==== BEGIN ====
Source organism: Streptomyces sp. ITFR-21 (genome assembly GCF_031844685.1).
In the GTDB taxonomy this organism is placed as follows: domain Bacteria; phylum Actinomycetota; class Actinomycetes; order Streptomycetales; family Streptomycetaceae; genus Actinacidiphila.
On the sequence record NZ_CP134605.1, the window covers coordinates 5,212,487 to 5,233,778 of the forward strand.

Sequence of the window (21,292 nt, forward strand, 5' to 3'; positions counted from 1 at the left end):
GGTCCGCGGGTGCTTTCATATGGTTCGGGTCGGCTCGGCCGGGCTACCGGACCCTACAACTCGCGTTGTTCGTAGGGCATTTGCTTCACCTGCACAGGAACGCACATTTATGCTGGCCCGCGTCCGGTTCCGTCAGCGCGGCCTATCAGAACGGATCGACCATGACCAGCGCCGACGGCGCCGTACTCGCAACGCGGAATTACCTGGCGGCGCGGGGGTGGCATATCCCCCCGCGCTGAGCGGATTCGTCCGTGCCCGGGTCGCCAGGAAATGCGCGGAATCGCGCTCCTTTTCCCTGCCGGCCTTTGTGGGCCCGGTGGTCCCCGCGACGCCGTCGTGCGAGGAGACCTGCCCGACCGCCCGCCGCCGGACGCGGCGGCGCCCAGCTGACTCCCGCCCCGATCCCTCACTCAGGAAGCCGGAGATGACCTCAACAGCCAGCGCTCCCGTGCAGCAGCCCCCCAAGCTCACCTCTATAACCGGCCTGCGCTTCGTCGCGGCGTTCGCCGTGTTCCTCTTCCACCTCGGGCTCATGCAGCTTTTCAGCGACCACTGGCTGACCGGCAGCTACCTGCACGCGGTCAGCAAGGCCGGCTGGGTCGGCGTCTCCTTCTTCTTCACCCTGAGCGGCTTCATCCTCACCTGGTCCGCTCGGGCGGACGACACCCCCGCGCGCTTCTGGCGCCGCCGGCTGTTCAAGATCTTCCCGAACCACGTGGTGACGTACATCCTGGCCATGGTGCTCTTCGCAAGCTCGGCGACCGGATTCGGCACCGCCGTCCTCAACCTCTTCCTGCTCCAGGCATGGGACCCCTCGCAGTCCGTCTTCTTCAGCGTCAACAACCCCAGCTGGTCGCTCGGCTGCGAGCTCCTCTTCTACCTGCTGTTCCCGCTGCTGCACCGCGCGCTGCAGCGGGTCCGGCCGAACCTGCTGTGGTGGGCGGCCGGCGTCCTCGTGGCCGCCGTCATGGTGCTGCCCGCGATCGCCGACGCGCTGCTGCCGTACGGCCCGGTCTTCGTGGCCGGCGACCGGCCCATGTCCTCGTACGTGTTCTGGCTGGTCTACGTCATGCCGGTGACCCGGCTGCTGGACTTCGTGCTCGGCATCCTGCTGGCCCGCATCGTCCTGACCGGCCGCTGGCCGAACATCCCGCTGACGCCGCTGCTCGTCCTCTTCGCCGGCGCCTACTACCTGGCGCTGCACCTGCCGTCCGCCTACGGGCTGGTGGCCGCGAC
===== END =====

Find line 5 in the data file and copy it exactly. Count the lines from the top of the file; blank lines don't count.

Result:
GGTCCGCGGGTGCTTTCATATGGTTCGGGTCGGCTCGGCCGGGCTACCGGACCCTACAACTCGCGTTGTTCGTAGGGCATTTGCTTCACCTGCACAGGAACGCACATTTATGCTGGCCCGCGTCCGGTTCCGTCAGCGCGGCCTATCAGAACGGATCGACCATGACCAGCGCCGACGGCGCCGTACTCGCAACGCGGAATTACCTGGCGGCGCGGGGGTGGCATATCCCCCCGCGCTGAGCGGATTCGTCCGTGCCCGGGTCGCCAGGAAATGCGCGGAATCGCGCTCCTTTTCCCTGCCGGCCTTTGTGGGCCCGGTGGTCCCCGCGACGCCGTCGTGCGAGGAGACCTGCCCGACCGCCCGCCGCCGGACGCGGCGGCGCCCAGCTGACTCCCGCCCCGATCCCTCACTCAGGAAGCCGGAGATGACCTCAACAGCCAGCGCTCCCGTGCAGCAGCCCCCCAAGCTCACCTCTATAACCGGCCTGCGCTTCGTCGCGGCGTTCGCCGTGTTCCTCTTCCACCTCGGGCTCATGCAGCTTTTCAGCGACCACTGGCTGACCGGCAGCTACCTGCACGCGGTCAGCAAGGCCGGCTGGGTCGGCGTCTCCTTCTTCTTCACCCTGAGCGGCTTCATCCTCACCTGGTCCGCTCGGGCGGACGACACCCCCGCGCGCTTCTGGCGCCGCCGGCTGTTCAAGATCTTCCCGAACCACGTGGTGACGTACATCCTGGCCATGGTGCTCTTCGCAAGCTCGGCGACCGGATTCGGCACCGCCGTCCTCAACCTCTTCCTGCTCCAGGCATGGGACCCCTCGCAGTCCGTCTTCTTCAGCGTCAACAACCCCAGCTGGTCGCTCGGCTGCGAGCTCCTCTTCTACCTGCTGTTCCCGCTGCTGCACCGCGCGCTGCAGCGGGTCCGGCCGAACCTGCTGTGGTGGGCGGCCGGCGTCCTCGTGGCCGCCGTCATGGTGCTGCCCGCGATCGCCGACGCGCTGCTGCCGTACGGCCCGGTCTTCGTGGCCGGCGACCGGCCCATGTCCTCGTACGTGTTCTGGCTGGTCTACGTCATGCCGGTGACCCGGCTGCTGGACTTCGTGCTCGGCATCCTGCTGGCCCGCATCGTCCTGACCGGCCGCTGGCCGAACATCCCGCTGACGCCGCTGCTCGTCCTCTTCGCCGGCGCCTACTACCTGGCGCTGCACCTGCCGTCCGCCTACGGGCTGGTGGCCGCGAC